St. Luke’s Tells Cub Scouts They Have To Go
New rector Tim Rich says the church took the action because of the Boy Scouts of America’s policy excluding gay men and boys.
St. Luke’s Episcopal Church in East Greenwich, R.I., told Cub Scout Pack 4 last week it can no longer use church facilities because of the Boy Scouts of America’s reaffirmation earlier this summer of its exclusion of gay men and boys.
Pack 4 had been meeting in the St. Luke’s church hall for three years.
“We came to a unanimous conclusion that the appropriate response was to say to the institution that we as a community of faith cannot allow them as an institution to operate here and have their meetings here given that they have as part of their institutional policy discrimination,” said Rector Tim Rich of St. Luke’s in an interview Thursday.
Rich, who assumed the rector position in June, said he was disturbed by the BSA reaffirmation that same month that gay men and boys are not be allowed in scouting.
“From the lens of faith, which is how I view things, it rejects that certain of God’s children are unworthy to be included,” said Rich. “It’s quite the modern-day representation of everything I think Jesus fought against. So, from a faith standpoint I just really reject their decision.”
Rich met with the Vestry – the church’s lay leaders – and they voted unanimously in favor of his decision.
“If we’re going to talk the talk, we’ve got to walk the walk,” said St. Luke’s Senior Warden (head lay leader) Arlene Serdakowski. When asked if she thought it would turn some people off from St. Luke’s, Serdakowski said no.
Jeff Lehoullier, Pack 4 Cubmaster, said he understood the decision but that it put the pack in a difficult position.
"I understand the decision but it happened right before school started so we’re scrambling to find a way to meet," Lehoullier said. "I don’t agree with the Boy Scout policy. I’m a parent volunteer trying to provide fun activities for the boys every month."
He said Pack 4 doesn't discriminate. "Our little group is not discriminatory either. We don’t check credentials at the door."
Narragansett Council, the BSA affliate for Rhode Island, said in a statement it has challenged the national organization to make a thorough review of its policies.
"The Narragansett Council is proud of the leadership we have shown in seeking to have our membership policy reviewed. However, we must abide by the National Council's decision, while we continue to seek further consideration," the statement read. "To the best of our knowledge, no one, neither scout nor scouter, in the Narragansett Council has been dismissed due to sexual orientation."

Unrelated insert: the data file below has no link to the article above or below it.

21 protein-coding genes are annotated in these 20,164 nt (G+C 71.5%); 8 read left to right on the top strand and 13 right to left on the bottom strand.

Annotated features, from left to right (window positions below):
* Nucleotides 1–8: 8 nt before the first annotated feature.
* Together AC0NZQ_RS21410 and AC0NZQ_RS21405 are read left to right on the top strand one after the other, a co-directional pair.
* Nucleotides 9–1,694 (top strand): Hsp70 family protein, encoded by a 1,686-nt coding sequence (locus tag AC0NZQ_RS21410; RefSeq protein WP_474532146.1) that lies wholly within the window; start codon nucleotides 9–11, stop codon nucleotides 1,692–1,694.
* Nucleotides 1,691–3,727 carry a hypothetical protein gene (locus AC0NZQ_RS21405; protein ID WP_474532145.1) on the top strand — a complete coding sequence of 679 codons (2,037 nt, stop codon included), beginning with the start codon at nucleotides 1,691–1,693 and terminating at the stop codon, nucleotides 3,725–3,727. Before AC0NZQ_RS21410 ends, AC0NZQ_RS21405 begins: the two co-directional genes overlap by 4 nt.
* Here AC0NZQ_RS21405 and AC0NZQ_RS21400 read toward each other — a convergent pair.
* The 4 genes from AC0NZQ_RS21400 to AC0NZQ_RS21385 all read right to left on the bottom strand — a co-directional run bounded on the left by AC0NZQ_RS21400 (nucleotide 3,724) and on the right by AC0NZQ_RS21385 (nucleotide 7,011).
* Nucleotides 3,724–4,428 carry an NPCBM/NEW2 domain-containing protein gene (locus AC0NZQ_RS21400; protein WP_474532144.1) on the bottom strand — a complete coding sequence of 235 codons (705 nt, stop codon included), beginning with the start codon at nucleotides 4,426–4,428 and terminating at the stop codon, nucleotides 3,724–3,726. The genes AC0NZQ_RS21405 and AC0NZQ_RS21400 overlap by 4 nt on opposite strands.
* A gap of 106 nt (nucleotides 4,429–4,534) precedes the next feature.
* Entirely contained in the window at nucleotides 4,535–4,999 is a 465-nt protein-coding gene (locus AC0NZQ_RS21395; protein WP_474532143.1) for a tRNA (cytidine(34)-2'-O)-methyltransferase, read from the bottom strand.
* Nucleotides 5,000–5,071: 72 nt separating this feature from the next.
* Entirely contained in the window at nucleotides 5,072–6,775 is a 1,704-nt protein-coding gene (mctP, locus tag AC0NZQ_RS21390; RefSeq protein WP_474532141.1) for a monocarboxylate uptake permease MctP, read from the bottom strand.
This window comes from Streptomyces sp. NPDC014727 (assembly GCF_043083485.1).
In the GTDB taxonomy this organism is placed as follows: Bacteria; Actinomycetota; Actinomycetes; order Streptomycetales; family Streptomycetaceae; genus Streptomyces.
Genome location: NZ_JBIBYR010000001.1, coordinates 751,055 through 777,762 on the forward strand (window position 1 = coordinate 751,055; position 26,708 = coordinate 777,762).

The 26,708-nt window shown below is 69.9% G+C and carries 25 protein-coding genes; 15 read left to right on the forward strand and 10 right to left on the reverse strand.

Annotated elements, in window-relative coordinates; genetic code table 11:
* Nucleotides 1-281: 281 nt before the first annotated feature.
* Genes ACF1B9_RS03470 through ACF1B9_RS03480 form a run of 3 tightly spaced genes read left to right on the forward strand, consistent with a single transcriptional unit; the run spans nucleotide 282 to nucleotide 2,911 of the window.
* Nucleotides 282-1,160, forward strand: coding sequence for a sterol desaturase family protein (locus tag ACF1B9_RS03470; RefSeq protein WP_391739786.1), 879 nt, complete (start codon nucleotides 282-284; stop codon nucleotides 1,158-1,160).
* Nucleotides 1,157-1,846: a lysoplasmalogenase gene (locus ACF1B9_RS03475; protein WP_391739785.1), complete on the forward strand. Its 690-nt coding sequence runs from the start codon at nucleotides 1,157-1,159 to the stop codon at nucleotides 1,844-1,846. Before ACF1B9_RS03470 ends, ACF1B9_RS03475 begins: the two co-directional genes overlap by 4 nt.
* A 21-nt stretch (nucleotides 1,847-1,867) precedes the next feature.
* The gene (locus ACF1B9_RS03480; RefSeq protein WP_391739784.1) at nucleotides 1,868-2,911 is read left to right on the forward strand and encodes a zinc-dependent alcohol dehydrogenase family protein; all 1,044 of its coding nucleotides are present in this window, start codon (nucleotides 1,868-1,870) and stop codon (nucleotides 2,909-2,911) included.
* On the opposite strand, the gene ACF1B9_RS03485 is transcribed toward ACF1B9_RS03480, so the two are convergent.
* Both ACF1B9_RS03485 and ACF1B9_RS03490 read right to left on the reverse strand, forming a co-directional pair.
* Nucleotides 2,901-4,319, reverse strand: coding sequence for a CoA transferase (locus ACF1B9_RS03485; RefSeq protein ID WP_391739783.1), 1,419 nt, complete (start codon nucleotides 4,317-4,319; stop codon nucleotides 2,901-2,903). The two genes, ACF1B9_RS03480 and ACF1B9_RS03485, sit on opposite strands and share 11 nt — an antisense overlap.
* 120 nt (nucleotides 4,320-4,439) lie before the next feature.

Tim Rich’s last position was as assistant to Bishop Gene Robinson of New Hampshire, the first openly gay bishop in the Episcopal Church. He admits his 10 years in that role shaped his thinking.
"Frankly, the only way there’s going to be systemic change around discrimination when it comes to sexual orientation is when the straight white males are willing to stand up and say, 'This isn’t okay,'" Rich said.
He said he knows how difficult this issue can be for people.
"The rhetoric can get ugly. I mean, I get that people feel passionately about this issue," Rich said. "I want to engage this issue in a way that is respectful. I’m not looking to make a big public stink about this. I want to do this constructively."
To that end, Rich made a distinction between individual scouts and the BSA institution.
"I recognize how many kids are positively formed by their participation in the Scouts, are inspired to do good work by the Scouts. So I would support any individual youth who comes to me to do their God and Country badge, to do their Eagle Scout project or to do community service. I don’t want individual kids to feel like they’re turned away," he said.
"So, I want to support the youth but I want to challenge the institution at the same time."
Rich also noted what he sees as an incongruity in the Scouts policy.
"One of the leading causes for suicide for adolescent boys is as they struggle around sexual orientation and feel ashamed and feel inadequate," he said. "It boggles my mind that an institution that has great concern for the well-being of boys would take a position that is so harmful to a significant percentage of boys.”
Pack 4 East Greenwich is still without a place to meet, Lehoullier said. He said he welcomed any suggestions.
Editor's Note: In the name of full disclosure, readers should know I am a member of St. Luke's Church. In addition, my 19-year-old son was a member of Pack 4 and I was, in fact, one of his den leaders.